Sure, they talk on the phone with their family, friends, and business contacts every day. But the telephone habits they use during those calls are radically different from the ones they need for print or radio interviews conducted by phone, known as “phoners.”
So forget everything you (think) you know and remember these eight tips the next time you have a phoner:
1. Get out of your office: Don’t sit at your desk, where you can become easily distracted by incoming emails, phone calls, and office visitors. Find an empty conference room with no distractions, and tape a “Do Not Disturb—Interview in Progress” sign on the door.
2. Bring your notes: It’s OK to have notes in front of you during phone interviews. Be careful not to “read” them to the reporter but to use them only as memory triggers.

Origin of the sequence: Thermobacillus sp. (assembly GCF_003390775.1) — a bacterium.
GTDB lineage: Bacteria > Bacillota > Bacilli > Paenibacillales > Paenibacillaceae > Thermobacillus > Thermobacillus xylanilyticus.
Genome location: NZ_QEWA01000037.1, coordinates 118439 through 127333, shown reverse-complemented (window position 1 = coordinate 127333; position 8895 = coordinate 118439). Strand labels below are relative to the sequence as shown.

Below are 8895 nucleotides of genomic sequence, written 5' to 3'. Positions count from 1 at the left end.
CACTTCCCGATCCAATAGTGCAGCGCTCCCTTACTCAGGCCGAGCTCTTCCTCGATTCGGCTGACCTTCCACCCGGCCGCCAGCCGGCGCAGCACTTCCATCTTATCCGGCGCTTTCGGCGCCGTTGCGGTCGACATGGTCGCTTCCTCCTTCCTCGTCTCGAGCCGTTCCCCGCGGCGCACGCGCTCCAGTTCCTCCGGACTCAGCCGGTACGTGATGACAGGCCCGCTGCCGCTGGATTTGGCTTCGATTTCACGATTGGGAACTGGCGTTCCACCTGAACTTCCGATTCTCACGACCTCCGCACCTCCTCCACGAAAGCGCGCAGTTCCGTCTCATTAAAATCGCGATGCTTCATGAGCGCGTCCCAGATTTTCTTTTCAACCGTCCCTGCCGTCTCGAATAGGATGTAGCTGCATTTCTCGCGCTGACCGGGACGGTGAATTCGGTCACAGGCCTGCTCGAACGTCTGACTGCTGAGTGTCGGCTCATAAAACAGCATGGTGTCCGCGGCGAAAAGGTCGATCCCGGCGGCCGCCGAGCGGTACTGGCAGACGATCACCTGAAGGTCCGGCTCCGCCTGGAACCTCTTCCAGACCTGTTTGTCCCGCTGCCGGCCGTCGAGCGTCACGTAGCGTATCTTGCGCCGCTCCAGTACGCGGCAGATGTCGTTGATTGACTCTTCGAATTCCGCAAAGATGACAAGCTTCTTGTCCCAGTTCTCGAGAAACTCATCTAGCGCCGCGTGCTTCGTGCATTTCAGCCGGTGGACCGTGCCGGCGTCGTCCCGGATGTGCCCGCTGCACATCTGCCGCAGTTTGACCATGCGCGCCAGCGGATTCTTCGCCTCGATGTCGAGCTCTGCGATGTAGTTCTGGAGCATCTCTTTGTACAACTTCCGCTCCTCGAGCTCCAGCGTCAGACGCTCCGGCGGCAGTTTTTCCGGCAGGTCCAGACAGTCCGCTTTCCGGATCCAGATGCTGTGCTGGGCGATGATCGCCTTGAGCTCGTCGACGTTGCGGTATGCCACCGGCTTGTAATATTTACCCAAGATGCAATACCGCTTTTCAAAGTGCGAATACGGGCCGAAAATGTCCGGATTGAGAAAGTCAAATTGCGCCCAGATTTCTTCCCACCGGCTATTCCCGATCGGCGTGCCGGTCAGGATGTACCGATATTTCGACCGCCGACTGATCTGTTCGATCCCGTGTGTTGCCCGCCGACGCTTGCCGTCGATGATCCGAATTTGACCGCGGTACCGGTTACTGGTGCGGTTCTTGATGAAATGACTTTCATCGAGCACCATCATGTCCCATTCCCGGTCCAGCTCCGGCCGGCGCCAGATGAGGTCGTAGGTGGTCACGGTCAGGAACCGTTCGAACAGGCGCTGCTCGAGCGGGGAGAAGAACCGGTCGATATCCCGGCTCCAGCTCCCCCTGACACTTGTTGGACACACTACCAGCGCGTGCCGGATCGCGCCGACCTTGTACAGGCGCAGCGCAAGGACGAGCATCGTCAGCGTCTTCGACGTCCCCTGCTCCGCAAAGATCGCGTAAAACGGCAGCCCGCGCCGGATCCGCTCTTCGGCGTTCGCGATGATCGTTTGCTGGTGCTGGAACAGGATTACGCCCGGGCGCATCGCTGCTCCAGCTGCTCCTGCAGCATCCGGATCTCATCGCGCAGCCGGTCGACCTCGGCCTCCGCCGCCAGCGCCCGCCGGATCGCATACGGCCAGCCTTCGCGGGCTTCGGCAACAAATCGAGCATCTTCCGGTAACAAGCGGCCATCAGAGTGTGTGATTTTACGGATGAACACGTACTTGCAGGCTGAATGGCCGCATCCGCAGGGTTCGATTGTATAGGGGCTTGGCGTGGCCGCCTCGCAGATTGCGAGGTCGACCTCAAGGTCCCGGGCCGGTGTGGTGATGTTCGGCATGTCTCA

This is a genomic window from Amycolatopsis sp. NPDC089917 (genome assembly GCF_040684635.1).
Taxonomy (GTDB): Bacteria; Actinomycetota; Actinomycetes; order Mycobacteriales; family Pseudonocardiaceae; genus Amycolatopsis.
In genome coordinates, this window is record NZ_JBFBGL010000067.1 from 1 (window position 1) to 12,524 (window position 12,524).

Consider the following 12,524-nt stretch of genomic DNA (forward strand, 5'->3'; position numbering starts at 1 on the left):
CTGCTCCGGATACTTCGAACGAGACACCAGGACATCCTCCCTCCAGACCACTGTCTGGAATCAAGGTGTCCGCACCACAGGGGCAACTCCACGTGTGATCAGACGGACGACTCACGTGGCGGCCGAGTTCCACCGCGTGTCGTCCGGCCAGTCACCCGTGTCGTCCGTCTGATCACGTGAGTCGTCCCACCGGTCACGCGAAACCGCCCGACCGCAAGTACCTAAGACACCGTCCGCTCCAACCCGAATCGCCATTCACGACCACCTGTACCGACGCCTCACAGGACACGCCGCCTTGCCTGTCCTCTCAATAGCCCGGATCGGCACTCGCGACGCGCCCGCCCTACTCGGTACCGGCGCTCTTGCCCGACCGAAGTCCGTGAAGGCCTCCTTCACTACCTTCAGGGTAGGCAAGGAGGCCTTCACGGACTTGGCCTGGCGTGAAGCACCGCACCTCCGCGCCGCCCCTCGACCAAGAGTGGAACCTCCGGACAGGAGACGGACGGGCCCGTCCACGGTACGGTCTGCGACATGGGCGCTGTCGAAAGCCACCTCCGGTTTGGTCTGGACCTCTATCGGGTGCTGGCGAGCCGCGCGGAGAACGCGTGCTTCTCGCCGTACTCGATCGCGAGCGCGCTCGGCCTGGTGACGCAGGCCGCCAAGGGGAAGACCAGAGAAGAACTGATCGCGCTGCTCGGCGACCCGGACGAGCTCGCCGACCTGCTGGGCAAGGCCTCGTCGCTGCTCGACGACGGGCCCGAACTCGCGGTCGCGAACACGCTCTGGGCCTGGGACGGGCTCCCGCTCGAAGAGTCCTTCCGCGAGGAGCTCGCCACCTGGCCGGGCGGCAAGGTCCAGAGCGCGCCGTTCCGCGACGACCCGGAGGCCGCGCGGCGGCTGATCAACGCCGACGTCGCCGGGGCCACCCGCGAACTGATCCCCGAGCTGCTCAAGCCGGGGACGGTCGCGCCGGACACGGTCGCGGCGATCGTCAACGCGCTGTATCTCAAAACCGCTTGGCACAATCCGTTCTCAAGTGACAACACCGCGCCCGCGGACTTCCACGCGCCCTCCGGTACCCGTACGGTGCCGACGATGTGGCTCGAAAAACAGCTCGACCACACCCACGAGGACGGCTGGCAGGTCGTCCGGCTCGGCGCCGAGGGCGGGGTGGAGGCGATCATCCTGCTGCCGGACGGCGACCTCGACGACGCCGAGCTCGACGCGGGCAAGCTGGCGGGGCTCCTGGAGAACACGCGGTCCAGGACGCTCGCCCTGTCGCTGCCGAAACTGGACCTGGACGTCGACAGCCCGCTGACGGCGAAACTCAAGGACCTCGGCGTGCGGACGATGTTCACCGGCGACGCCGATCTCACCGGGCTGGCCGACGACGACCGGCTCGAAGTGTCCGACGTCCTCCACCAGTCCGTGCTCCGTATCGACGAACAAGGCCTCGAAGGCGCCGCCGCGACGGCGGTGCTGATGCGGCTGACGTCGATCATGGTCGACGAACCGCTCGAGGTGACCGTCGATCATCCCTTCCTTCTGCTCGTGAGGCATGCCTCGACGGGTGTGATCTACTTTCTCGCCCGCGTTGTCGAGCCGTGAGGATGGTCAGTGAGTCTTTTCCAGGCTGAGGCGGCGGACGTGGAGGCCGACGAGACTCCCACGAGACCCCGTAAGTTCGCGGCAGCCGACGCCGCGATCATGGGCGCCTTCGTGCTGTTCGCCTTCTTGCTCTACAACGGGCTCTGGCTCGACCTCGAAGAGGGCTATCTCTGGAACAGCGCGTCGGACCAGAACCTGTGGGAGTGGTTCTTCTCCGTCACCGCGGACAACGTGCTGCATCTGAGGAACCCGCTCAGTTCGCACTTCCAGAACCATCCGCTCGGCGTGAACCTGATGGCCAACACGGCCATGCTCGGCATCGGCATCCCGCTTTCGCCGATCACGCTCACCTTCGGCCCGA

3. Get a headset: Telephone headsets are terrific gadgets for phone interviews. They allow you to use both of your hands to gesture, which adds emphasis to your voice, and they free you from cradling a phone to your neck in case you need to jot down a few notes during your call.